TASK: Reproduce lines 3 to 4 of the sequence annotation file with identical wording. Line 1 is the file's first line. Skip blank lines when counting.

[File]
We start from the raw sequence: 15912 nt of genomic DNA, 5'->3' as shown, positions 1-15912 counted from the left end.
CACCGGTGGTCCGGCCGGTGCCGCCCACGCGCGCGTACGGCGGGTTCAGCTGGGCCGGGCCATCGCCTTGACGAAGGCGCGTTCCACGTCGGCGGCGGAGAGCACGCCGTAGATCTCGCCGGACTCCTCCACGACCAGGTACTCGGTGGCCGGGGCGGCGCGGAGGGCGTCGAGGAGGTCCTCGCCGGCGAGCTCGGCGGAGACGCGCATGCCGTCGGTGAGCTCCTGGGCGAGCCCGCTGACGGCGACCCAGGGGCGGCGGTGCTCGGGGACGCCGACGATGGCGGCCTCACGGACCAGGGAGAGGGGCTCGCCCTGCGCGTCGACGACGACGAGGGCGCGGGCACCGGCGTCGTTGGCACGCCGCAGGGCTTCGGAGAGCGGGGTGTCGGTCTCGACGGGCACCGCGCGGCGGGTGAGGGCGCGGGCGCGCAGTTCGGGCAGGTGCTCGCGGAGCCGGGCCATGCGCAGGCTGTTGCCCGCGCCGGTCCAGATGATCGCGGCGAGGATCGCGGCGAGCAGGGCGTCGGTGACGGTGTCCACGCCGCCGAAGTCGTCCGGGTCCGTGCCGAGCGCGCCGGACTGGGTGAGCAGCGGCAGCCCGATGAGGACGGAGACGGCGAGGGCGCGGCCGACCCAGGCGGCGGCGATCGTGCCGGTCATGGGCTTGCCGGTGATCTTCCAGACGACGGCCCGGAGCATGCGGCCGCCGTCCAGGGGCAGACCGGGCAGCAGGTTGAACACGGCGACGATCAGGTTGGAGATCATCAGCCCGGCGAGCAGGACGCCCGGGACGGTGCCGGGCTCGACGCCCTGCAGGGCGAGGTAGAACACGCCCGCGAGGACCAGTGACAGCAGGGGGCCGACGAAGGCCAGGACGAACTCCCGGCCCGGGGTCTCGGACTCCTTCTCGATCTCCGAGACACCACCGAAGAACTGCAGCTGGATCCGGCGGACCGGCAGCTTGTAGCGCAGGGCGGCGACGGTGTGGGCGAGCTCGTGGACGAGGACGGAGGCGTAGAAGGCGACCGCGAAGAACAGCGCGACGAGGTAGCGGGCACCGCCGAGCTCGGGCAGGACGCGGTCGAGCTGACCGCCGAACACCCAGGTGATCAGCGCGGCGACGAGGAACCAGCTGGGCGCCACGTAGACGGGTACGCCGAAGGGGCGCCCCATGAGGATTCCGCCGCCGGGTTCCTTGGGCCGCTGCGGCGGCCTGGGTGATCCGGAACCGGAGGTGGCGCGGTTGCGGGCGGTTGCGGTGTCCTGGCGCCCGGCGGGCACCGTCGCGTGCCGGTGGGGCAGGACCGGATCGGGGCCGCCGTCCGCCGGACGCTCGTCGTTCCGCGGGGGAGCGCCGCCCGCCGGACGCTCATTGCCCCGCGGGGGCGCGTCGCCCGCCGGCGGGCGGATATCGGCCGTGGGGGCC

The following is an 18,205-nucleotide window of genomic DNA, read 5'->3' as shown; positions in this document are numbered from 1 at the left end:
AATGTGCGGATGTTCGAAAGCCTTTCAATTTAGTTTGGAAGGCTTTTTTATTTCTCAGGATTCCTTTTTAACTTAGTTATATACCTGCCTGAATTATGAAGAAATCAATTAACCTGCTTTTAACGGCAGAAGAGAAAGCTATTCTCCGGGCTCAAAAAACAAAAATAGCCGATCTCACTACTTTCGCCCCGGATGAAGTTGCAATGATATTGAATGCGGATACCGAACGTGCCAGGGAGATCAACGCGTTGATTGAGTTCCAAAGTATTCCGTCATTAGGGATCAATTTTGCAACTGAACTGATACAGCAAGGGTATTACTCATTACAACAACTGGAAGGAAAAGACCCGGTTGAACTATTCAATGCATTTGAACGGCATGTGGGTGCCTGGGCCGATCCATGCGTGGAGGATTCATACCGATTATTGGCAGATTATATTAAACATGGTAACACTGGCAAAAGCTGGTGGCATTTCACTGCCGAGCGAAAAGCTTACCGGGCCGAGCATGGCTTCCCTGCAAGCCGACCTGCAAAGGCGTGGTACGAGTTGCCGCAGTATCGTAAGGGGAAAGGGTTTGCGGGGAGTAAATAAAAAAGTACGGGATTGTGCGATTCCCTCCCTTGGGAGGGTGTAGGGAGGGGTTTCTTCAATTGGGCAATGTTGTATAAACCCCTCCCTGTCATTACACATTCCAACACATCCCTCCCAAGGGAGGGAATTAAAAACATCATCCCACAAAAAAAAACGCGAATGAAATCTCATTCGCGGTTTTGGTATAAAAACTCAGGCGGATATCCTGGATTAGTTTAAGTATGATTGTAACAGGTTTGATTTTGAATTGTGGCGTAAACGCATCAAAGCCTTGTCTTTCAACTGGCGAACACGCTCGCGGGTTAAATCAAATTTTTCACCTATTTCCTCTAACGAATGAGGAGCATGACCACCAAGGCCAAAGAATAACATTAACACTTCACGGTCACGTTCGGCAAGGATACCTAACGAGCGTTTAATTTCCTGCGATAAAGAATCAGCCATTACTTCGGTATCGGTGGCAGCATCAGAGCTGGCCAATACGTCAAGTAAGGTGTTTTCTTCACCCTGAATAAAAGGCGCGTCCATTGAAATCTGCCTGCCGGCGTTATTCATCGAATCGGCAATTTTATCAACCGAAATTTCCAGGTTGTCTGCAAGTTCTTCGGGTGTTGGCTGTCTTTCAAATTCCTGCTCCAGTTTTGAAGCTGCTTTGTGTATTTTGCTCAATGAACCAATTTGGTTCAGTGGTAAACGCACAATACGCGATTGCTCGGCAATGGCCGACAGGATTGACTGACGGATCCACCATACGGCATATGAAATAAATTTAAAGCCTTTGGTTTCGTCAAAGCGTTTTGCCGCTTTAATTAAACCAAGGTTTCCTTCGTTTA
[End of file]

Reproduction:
The following is an 18,205-nucleotide window of genomic DNA, read 5'->3' as shown; positions in this document are numbered from 1 at the left end:
AATGTGCGGATGTTCGAAAGCCTTTCAATTTAGTTTGGAAGGCTTTTTTATTTCTCAGGATTCCTTTTTAACTTAGTTATATACCTGCCTGAATTATGAAGAAATCAATTAACCTGCTTTTAACGGCAGAAGAGAAAGCTATTCTCCGGGCTCAAAAAACAAAAATAGCCGATCTCACTACTTTCGCCCCGGATGAAGTTGCAATGATATTGAATGCGGATACCGAACGTGCCAGGGAGATCAACGCGTTGATTGAGTTCCAAAGTATTCCGTCATTAGGGATCAATTTTGCAACTGAACTGATACAGCAAGGGTATTACTCATTACAACAACTGGAAGGAAAAGACCCGGTTGAACTATTCAATGCATTTGAACGGCATGTGGGTGCCTGGGCCGATCCATGCGTGGAGGATTCATACCGATTATTGGCAGATTATATTAAACATGGTAACACTGGCAAAAGCTGGTGGCATTTCACTGCCGAGCGAAAAGCTTACCGGGCCGAGCATGGCTTCCCTGCAAGCCGACCTGCAAAGGCGTGGTACGAGTTGCCGCAGTATCGTAAGGGGAAAGGGTTTGCGGGGAGTAAATAAAAAAGTACGGGATTGTGCGATTCCCTCCCTTGGGAGGGTGTAGGGAGGGGTTTCTTCAATTGGGCAATGTTGTATAAACCCCTCCCTGTCATTACACATTCCAACACATCCCTCCCAAGGGAGGGAATTAAAAACATCATCCCACAAAAAAAAACGCGAATGAAATCTCATTCGCGGTTTTGGTATAAAAACTCAGGCGGATATCCTGGATTAGTTTAAGTATGATTGTAACAGGTTTGATTTTGAATTGTGGCGTAAACGCATCAAAGCCTTGTCTTTCAACTGGCGAACACGCTCGCGGGTTAAATCAAATTTTTCACCTATTTCCTCTAACGAATGAGGAGCATGACCACCAAGGCCAAAGAATAACATTAACACTTCACGGTCACGTTCGGCAAGGATACCTAACGAGCGTTTAATTTCCTGCGATAAAGAATCAGCCATTACTTCGGTATCGGTGGCAGCATCAGAGCTGGCCAATACGTCAAGTAAGGTGTTTTCTTCACCCTGAATAAAAGGCGCGTCCATTGAAATCTGCCTGCCGGCGTTATTCATCGAATCGGCAATTTTATCAACCGAAATTTCCAGGTTGTCTGCAAGTTCTTCGGGTGTTGGCTGTCTTTCAAATTCCTGCTCCAGTTTTGAAGCTGCTTTGTGTATTTTGCTCAATGAACCAATTTGGTTCAGTGGTAAACGCACAATACGCGATTGCTCGGCAATGGCCGACAGGATTGACTGACGGATCCACCATACGGCATATGAAATAAATTTAAAGCCTTTGGTTTCGTCAAAGCGTTTTGCCGCTTTAATTAAACCAAGGTTTCCTTCGTTTA